While in the midst of a 2 a.m. freakout months ago, I received one of the most comforting texts a friend has ever sent me.
“This is hard,” he responded. “You’ve done hard things before and I believe in you.” Underneath my comforter and tear snot, I smiled. He was right: I have done hard things; resilience is a trait unique to me. I silenced my phone and went to sleep.
Weeks later, I found that my friend had ripped the quote from a chart created by Whitney Goodman, an Instagram-famous therapist from Florida. Her graphic gives advice on how to respond to friends in crisis with “validation and hope.” Over 8,000 people had liked the post. They’ve all done hard things, too.
I’ve never told the meme plagiarist that I’m on to him, partly because I’m a bit embarrassed with how that one-size-fits-all influencer-speak genuinely fed my soul. I appreciate the pro bono analysis from Whitney Goodman (aka @sitwithwhit), but it also serves as a chronic reminder that my private struggles may not be as unique as I thought they were.
So it’s not surprising that a series of “scripts” on how to initiate tough conversations over text have gone viral—and then subjected to merciless parody. It began last month, when Melissa A. Fabello, PhD, tweeted out a message she received from a “very good friend.”
“Do you have the emotional/mental capacity for me to vent about something medical/weight-related for a few minutes?” the text read. Fabello explained in a Twitter thread that, for a myriad of valid reasons, she did not. So the “feminist wellness educator” offered a “template” for “how [to] respond to someone if you don’t have the space to support them.”
It goes like this: “Hey! I’m so glad you reached out. I’m actually at capacity / helping someone else who’s in crisis / dealing with some personal stuff right now, and I don’t think I can hold appropriate space for you. Could we connect [later date or time] instead / Do you have someone else you could reach out to?”
Though Fabello’s general idea—it’s OK to tell someone you’ll call them later—isn’t entirely ridiculous, her detached delivery swiftly garnered criticism and became the meme of the week. (Fabello did not reply to my request for comment, missing a perfect opportunity to tell me that she was at emotional capacity.)
But the internet moves fast, and now more mental health instructional memes have bloomed. First, the writer Suzannah Weiss reminded her followers to, “Ask consent for all sexual encounters, yes, even sexting.” She then offered up a “script that you’re all welcome to borrow!”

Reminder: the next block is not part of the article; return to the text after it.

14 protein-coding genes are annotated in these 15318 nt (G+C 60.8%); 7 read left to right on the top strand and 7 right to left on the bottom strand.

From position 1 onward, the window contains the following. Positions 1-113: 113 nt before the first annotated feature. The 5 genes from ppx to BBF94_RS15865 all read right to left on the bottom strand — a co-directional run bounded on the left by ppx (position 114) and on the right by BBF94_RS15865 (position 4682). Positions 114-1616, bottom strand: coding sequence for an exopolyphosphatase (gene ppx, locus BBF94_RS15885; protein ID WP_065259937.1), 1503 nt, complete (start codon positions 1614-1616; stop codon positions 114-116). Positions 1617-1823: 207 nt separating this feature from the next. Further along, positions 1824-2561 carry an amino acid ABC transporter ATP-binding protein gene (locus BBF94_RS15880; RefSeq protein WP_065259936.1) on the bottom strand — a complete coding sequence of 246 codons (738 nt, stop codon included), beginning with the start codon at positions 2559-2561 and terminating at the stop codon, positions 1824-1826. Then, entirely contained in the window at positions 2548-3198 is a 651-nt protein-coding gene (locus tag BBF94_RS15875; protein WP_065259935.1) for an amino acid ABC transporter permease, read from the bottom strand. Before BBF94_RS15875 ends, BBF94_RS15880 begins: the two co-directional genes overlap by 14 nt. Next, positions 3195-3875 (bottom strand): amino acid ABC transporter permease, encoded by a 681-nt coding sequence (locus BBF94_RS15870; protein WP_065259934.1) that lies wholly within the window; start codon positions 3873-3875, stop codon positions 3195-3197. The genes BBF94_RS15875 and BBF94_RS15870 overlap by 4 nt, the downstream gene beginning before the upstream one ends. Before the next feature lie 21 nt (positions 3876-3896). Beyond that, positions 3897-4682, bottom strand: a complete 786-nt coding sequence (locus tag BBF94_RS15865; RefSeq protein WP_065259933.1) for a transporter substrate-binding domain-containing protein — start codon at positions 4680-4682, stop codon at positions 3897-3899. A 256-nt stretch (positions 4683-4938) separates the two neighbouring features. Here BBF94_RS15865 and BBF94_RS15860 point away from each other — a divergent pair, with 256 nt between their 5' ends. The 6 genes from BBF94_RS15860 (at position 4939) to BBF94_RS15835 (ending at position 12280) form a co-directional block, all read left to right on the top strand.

“I was texting a partner who I never had sexted before,” Weiss told me over the phone. “I wasn’t sure if he was open to hearing that. I don’t know, maybe he was with a friend and had his phone on the table in plain view, trying to focus on something up, or just not comfortable.”
Weiss explained that she really only wanted to “make a point that consent is important in digital interactions.” Very true, though comments on Weiss’ post noted that the formality of her wording sounded “robotic” or even “sociopathic.”
“Some of the comments bordered on people talking about it sounding autistic or something, which I find insulting to neurodiverse people,” Weiss said. “There’s this idea that you need to communicate in a certain way to be an acceptable human being, when what’s more important is that you communicate in a way that respects the other person’s autonomy.”
Alyson Cohen, a psychotherapist who specializes in treating teens and young adults, told me that “rehearsals and scripts” are often used to help clients with autism talk to others about their condition.
“I work within a suite where there are practitioners who do with on the spectrum,” Cohen said, adding that she herself does not. “Often [these messages] are related to employment, maybe for when someone goes to a job interview. You might say, ‘If you find that I’m not making eye contact, it’s because I have an autism spectrum disorder.’ It makes people understand why they’re not having the most normative reaction to things, so for neurodiversity, these scripts make sense.”